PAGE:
# Taxation of Egg Donors

Egg donors are generally between the ages of 20 and 30, non-smokers with a normal height to weight ratio.

Egg donors typically receive between \$5,000 and \$10,000 for an egg donation.  And while you may feel that you are being compensated for pain and suffering, or that you are doing a charitable deed, the IRS treats that pay as self employment income.

How do they figure that?  Well, for one thing, there’s the 2015 Tax Court case of Perez v. Commissioner of Internal Revenue.  In that case, the court ruled that the money paid to Perez was indeed taxable income.

Now the Perez case really only argues whether the money is taxable or not.  It doesn’t actually argue the merits of whether it constitutes self-employment income,  but much of the language of the case implies that providing eggs and being compensated for it is a service business.

So, if you’re thinking about becoming an egg donor, you need to look at the tax consequences before you put your body through that painful process.  Let’s say you’re a first time donor and the fee you should receive is \$5,000. Now suppose you’ve got a job already and you’re in the 15% tax bracket.  This extra \$5,000 will be taxed as self employment income meaning that the 15.3% self employment tax on that income, plus the 15% regular tax on that income.  The self employment income is really taxed at 30.3% to you.  (And of course, it’s higher if you’re in a higher tax bracket.)

So if you’re getting paid \$5,000 for the egg donation, then you’re coming out of the deal with just \$3,485.  Here’s how the math works on that:

\$5,000 times 30.15% tax rate equals \$1,515 in taxes

\$5,000 minus \$1,515 in taxes  equals \$3,485 to keep

The point here is that you’re not getting that \$5,000 free and clear.  You’re actually earning less than \$3,485 if you add state income taxes to the equation.

So what about the argument that you’re not providing a service, that you’re really selling body parts?  Okay, I have to admit here that I have a hard time with that argument.  I guess I’m a little old-fashioned.  (Excuse me, I can hear my daughter reading this and yelling, “A little old fashioned?  How about stone age!”)  But perhaps more importantly, it is still illegal to sell body parts in the United States.

But let’s take this argument to the extreme anyway.  What if you could sell body parts?  How would you value them? I think, I would use the example of livestock.  That’s as close as I can come to the body part argument.  If you buy an adult cow for \$1,000 and later sell it for \$2,000, you would pay a capital gains tax on the \$1,000 profit from the sale of that cow.

But, if that cow gave birth to a calf while you owned her, and then you sold that calf for \$500 – that \$500 would be taxed as ordinary income.  It would be the sale of inventory that you didn’t pay for so the full \$500 would be taxed as ordinary income.   And, since selling cattle would be your business – well then you would pay self employment tax on that calf that you sold.   I think that egg donation is more like selling the calf–you’re not buying the eggs to re-sell, you’re “manufacturing” then.  (You see how I find this a very uncomfortable argument?)

So whether you doing the egg donation as a “service business” or a “sale of property” business – you are still going to be subject to self employment tax on that income.  As you make your decision, take into account the taxes you’ll be required to pay and whether or not you’re being compensated fairly for your efforts.

Meeting for coffee is a deductible business expense.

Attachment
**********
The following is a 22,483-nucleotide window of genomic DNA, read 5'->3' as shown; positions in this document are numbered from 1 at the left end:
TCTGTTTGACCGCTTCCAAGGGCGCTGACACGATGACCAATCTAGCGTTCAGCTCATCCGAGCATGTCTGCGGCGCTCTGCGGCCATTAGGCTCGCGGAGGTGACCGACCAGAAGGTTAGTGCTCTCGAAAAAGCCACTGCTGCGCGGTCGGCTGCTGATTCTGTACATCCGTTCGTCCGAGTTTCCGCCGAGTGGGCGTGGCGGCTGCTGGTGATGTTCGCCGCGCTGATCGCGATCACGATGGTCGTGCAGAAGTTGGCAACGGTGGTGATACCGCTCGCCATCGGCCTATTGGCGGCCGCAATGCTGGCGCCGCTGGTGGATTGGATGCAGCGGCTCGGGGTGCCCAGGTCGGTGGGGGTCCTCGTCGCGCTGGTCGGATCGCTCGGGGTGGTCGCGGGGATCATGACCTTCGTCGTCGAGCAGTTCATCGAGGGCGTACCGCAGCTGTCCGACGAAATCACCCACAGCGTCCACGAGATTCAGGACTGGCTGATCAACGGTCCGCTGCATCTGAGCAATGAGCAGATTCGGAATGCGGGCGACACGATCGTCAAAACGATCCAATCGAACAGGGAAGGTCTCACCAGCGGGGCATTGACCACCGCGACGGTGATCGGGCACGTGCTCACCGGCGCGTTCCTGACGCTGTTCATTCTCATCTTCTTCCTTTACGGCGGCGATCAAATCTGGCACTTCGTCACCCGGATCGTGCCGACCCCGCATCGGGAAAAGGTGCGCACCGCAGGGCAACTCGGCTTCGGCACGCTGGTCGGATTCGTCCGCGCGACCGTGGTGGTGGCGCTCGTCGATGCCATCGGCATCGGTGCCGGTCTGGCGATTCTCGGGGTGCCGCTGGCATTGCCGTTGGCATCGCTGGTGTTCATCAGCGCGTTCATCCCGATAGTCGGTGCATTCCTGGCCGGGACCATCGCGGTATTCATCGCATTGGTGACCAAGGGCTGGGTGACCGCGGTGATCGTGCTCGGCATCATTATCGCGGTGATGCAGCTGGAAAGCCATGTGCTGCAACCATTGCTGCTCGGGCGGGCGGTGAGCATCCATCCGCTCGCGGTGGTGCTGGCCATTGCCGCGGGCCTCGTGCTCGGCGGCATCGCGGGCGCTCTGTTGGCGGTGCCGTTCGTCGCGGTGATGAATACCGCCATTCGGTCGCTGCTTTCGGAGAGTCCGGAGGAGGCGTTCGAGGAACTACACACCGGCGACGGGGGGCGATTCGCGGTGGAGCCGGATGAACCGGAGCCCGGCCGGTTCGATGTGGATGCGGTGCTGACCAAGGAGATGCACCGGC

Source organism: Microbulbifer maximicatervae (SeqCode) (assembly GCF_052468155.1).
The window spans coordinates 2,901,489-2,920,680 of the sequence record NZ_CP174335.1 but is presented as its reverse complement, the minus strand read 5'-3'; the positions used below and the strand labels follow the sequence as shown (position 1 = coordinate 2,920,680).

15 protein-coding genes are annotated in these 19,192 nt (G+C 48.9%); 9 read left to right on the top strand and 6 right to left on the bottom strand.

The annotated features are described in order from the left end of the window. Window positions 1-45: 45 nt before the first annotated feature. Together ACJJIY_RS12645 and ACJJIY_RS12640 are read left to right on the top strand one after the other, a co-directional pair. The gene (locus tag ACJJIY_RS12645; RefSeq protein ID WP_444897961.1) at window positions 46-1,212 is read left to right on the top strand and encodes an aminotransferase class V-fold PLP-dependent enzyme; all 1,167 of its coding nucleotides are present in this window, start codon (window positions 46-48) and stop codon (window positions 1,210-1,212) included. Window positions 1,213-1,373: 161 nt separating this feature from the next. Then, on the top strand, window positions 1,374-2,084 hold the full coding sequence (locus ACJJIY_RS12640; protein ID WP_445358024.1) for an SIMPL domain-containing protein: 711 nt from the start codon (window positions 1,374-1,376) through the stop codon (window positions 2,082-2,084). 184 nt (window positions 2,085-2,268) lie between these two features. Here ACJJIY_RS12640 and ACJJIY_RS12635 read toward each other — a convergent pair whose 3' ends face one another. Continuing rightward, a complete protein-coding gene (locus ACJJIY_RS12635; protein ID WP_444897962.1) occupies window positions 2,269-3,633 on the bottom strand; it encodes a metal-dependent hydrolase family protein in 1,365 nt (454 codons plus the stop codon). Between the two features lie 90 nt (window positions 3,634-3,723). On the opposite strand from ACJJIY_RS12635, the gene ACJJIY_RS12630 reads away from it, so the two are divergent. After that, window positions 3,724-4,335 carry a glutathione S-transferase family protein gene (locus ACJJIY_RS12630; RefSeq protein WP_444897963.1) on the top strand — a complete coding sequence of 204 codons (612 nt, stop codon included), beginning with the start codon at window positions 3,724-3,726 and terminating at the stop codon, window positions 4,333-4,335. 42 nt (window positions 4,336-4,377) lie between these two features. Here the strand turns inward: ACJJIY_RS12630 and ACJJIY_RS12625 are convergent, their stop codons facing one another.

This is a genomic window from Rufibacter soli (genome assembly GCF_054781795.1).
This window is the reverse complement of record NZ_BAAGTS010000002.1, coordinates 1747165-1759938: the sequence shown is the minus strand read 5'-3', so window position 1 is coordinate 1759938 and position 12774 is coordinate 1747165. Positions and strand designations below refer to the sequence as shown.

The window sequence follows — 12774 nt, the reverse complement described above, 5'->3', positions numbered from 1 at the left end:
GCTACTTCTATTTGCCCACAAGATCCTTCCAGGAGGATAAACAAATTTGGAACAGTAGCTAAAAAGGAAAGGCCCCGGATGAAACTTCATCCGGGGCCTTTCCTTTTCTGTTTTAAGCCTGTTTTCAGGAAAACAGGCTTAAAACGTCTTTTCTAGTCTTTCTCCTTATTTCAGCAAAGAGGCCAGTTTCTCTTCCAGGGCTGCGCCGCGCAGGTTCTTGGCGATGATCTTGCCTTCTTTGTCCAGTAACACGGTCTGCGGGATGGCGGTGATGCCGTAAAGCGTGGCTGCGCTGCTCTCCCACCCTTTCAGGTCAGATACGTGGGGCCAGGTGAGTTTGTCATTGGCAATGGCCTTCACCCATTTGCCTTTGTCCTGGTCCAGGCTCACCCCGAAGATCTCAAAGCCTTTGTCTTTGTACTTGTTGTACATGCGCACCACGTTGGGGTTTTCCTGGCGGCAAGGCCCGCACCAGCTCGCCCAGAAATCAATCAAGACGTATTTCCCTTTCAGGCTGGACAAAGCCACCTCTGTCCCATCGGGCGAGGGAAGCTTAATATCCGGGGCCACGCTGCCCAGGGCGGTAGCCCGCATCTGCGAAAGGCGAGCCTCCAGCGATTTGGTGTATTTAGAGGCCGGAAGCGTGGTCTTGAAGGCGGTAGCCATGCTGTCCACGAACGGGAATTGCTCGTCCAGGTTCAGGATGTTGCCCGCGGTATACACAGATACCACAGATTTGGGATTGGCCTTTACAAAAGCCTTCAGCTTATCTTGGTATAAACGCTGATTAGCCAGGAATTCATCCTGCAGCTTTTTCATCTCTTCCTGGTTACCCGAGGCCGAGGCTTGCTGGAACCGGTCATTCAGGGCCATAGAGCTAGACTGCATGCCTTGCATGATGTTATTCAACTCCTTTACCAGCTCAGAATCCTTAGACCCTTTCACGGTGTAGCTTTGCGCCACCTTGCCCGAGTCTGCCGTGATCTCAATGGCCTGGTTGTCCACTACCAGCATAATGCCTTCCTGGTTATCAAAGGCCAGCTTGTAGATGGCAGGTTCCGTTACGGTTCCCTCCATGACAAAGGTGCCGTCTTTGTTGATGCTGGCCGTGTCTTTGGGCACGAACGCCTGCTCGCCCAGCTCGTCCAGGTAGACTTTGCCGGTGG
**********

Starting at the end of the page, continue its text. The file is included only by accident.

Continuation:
If you deduct business expenses on your tax return, then you probably already know that if you meet someone for a meal that you can deduct 50% of the bill as a “meal and entertainment” expense. You can’t deduct the cost of just yourself going to lunch, since you have to buy your own lunch anyway. For example: if I go to McDonald’s by myself this afternoon and get a Big Mac; even though I go during my business lunch hour–it’s not a deductible expense at all. But if I take Mike, my employee, to McDonald’s for lunch and I pay for his meal as well–then I can claim 50% of the bill as a business expense because we’ll be talking shop.

This is where Starbucks comes in. I suspect that more business is conducted at Starbucks coffe shops than anywhere else. It’s sort of every small business owner’s “office away from home”–neutral networking territory. If you do the whole networking thing, certainly you’ve had the “Let’s meet for coffee” meeting.

Coffee meetings are safe. Generally you’re not billing for time at a Starbucks meeting. Being an accountant, I think some people are afraid to come to my office. They think that if they walk though my door I’ll put the meter on and start billing them. (I’m not that bad, really!)

Many small business owners don’t have offices, so Starbucks is a good place to hold a meeting. I know some small business owners who spend hours at Starbucks. For the price of a cup of coffee you also get a table to work at and an internet connection.

So, how do Starbucks coffee receipts fit into your tax return? I’ve got two ways:

1. 1. You meet a business acquaintance for coffee and you pick up the tab for both of you. Keep track of the meeting and you easily meet the 50% deductible rule.

1. 2. You meet a business acquaintance for coffee but you only pay for your own coffee. (This is pretty common.) You can still probably claim this as a business expense but you have to be a little more careful. There’s an old 1953 court case (Sutter v. Commissioner of Internal Revenue http://www.leagle.com/decision/195319121ttc170_1172) that states that you can’t deduct entertainment expenses just for yourself if you’re paying what you normally pay for something.

So — If you’re going to Starbucks everyday and picking up a latte whether you’ve got a meeting or not– that’s a normal expense for you so a Dutch Treat Starbucks coffee isn’t a deductible business expense for you.

On the other hand, if you’re not buying gourmet coffee unless you’re at a business meeting, then you’d be allowed to claim that expense. The whole key here is to document, document, document.  For me–I pay a \$30 fee to my office manager so that I may have coffee at work. At one cup a day, that works out to \$1.50.  At Starbucks, my coffee costs \$4.50;  so clearly, I’m not normally spending \$4.50 on coffee unless I’m having a meeting.

Under the Sutter rules, I don’t have to subtract my normal coffee cost from what I spend, I can deduct 50% of the whole cost. I just have to be able to prove that my normal coffee cost is less than \$4.50.

Does the IRS really go back to 1953 tax court cases when they audit returns? Yes, as a matter of fact, they do. Even though there have been significant changes to tax law since that case, Sutter is still invoked in audit cases with high entertainment expenses.